In support of his contention that his action for malicious prosecution was erroneously dismissed, plaintiff argues that the elements necessary to sustain the cause of action were clearly established by his complaint. We do not agree.

To sustain an action for malicious prosecution, plaintiff must allege and prove (1) the institution of civil proceedings by defendant, (2) termination of such proceedings in plaintiff's favor, (3) want of probable cause for the proceedings, (4) malice on the part of the defendant in bringing the proceedings, and (5) special injury to plaintiff as a result of the action. Balthazar v. Dowling (1978), 65 Ill. App.3d 824, 826, 382 N.E.2d 1257, 1259.

• 1 Plaintiff vigorously asserts that the termination of the 1975 malpractice action was in his favor, that there was no probable cause for bringing an action against him in the first place, and that Hofeld acted maliciously. Plaintiff points out that he was dismissed from the 1975 malpractice suit "with prejudice" and that such a dismissal is proof that the cause was terminated in his favor. He explains that the cause was terminated at a pretrial hearing and that "no factual issues" were reached by the trial court.

In Kurek v. Kavanagh, Scully, Sudow, White & Frederick (1977), 50 Ill. App.3d 1033, 1038, 365 N.E.2d 1191, 1194, the court said that termination of a civil suit in favor of the plaintiff must be a judicial determination which deals with the factual issues. Voluntary dismissal, settlement, or even involuntary dismissal are not such terminations. 50 Ill. App.3d 1033, 1038.

In the earlier case, the trial court never reached the merits of the cause as related to the claim against plaintiff. The record sheds no light on the reason for Sutton's dismissal from the 1975 malpractice suit. We do not believe that the designation "dismissal with prejudice," standing alone, establishes a termination in Sutton's favor.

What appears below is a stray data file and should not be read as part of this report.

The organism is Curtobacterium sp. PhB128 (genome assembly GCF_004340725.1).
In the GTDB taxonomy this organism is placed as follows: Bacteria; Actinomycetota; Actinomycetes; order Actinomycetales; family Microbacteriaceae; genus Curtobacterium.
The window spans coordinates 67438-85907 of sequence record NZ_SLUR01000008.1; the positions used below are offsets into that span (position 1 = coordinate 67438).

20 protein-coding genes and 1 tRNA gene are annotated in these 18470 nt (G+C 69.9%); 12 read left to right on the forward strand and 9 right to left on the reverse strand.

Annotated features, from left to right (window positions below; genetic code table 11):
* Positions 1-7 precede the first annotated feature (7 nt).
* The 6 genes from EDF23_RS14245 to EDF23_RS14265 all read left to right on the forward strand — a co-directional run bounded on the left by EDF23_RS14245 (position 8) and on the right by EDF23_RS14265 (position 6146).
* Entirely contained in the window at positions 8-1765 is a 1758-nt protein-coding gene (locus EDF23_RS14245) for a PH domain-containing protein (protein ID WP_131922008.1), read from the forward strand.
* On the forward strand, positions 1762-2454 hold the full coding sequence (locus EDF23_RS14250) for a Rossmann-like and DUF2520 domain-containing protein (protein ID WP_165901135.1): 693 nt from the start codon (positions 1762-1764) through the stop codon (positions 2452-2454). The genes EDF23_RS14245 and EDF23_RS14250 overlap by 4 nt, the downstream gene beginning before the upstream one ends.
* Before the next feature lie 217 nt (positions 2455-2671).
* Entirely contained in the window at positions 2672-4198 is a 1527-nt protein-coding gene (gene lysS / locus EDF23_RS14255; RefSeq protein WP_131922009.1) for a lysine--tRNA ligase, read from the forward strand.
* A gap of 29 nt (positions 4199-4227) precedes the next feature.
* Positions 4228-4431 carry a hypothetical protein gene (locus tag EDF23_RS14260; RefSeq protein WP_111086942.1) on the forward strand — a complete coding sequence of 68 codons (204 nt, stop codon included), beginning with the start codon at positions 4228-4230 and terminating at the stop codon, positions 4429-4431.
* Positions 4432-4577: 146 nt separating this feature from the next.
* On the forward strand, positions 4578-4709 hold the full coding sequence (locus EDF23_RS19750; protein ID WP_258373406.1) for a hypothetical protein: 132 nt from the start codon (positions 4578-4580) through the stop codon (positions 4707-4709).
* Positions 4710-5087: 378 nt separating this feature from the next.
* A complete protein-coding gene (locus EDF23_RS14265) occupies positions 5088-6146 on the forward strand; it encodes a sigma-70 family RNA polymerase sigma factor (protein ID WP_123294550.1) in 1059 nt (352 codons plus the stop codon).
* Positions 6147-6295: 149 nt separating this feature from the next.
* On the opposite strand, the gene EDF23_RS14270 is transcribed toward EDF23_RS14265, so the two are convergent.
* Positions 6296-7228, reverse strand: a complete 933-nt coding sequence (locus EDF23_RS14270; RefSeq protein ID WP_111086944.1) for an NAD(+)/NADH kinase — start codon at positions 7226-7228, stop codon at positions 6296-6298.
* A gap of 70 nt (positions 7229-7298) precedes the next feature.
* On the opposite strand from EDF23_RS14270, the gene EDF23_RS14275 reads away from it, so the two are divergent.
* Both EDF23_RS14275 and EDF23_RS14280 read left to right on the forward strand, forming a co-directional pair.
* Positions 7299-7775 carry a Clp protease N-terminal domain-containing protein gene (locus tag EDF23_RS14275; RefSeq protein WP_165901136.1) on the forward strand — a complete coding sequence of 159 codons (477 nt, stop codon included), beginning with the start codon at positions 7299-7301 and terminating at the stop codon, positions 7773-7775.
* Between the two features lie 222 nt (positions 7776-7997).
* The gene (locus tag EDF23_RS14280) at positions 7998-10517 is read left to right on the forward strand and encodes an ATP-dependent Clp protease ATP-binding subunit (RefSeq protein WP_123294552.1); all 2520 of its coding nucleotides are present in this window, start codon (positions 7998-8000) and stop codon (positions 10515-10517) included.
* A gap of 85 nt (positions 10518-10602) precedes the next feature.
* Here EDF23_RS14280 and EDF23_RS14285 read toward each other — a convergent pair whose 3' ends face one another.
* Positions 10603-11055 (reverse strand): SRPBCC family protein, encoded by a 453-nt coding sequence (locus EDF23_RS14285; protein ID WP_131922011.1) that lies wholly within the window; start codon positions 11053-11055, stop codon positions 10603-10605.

• 2 Plaintiff also argues that Hofeld admitted that he knew there was no liability against plaintiff when the 1975 suit was filed. This clearly shows lack of probable cause and implies that Hofeld was maliciously attempting to harass plaintiff.

Plaintiff stated in his brief and during oral argument that Hofeld admitted the allegations necessary to establish malicious prosecution and abuse of process. During oral argument, plaintiff conceded that the "admission" by Hofeld was based on the filing of a motion to dismiss plaintiff's complaint instead of an answer denying the allegations. In other words, plaintiff is saying Hofeld made a constructive admission. We reject this reasoning.

We do not agree with plaintiff that under these facts, Hofeld's filing of a motion to dismiss instead of a denial of the allegations was tantamount to an admission. The very purpose of a court of law is to determine whether an action has merit. We refuse to recognize a rule which would hold a party liable for negligently or even wantonly failing to determine in advance that which only a court can determine. Lyddon v. Shaw (1978), 56 Ill. App.3d 815, 822, 372 N.E.2d 685, 690.

• 3 Additionally, plaintiff has failed to prove malice on the part of Hofeld by his representation of Donald Palmer in the latter's malpractice suit against plaintiff in 1975. Plaintiff's statement that the suit was brought solely to harass him and that Hofeld knew plaintiff was not liable, standing alone, is insufficient to establish malice.